Saturday, 5 April 2008

Attention, attention. May I please have your attention.

Steve Rubel says:

"We are reaching a point where the number of inputs we have as individuals is beginning to exceed what we are capable as humans of managing."

Speak for yourself. With tools like Friend Feed, you can organise and keep track of a veritable plethora of online social interactions. I found it a pain to keep having to log on to Twitter in order to post my madness but using a Twitter client like Twhirl or simply texting when out and about makes it a breeze. Now I can annoy people with my pointless goings on all the time.

Maybe it’s a generational thing. Being brought up interacting with several media devices at the same time, I think, has hardwired my generation with the ability to deal with several streams of, in this case, social media and handle it very well. There is no exertion, its still fun. I was talking to David of Imagination land, about getting people outside of the geekosphere into all this RSS business.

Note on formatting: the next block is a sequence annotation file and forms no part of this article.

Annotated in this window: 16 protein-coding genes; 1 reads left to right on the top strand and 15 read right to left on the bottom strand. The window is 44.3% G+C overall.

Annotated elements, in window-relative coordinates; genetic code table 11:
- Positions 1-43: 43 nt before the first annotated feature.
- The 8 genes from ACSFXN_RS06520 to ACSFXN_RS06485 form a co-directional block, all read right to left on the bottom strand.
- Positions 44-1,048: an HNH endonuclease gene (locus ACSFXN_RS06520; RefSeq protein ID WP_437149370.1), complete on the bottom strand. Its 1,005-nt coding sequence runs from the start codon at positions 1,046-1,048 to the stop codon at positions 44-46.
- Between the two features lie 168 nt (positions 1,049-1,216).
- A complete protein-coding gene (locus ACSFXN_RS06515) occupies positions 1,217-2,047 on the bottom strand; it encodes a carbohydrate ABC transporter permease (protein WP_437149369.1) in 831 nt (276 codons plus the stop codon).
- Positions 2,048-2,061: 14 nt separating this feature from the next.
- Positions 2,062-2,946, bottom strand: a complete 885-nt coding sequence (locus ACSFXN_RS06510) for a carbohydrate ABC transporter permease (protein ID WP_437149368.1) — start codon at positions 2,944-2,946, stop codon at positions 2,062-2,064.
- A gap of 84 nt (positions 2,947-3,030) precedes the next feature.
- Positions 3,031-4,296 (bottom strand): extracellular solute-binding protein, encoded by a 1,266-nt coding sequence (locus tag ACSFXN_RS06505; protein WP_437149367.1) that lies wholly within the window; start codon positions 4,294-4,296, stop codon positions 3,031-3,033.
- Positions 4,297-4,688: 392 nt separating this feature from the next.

My girlfriend can see the benefit in terms of having a Flickr account so people can see her art works, a Twitter account so those who take an interest in her step by step 'method' can get their fix and maybe her Last fm feed - I mean, don't you want to know what music artists listen to? She's yet to take up the latter two but its only a matter of time and enhanced design.

I think what scares none geeks is the lack of shiny and easily accessible design. If Friend Feed could look more like a Facebook profile page I'm sure it'd be taken up by 'civilians' everywhere.
Anyway, if you have an interest in the 'attention' you generate whilst roaming about das web, check this.

From Virtual Economics:

"...This is not good news for a media industry which is still overwhelmingly monetised via interruptive commercial messages. The least relevant input is surely the unsolicited, interruptive commercial message, so those are the ones we're curtailing first...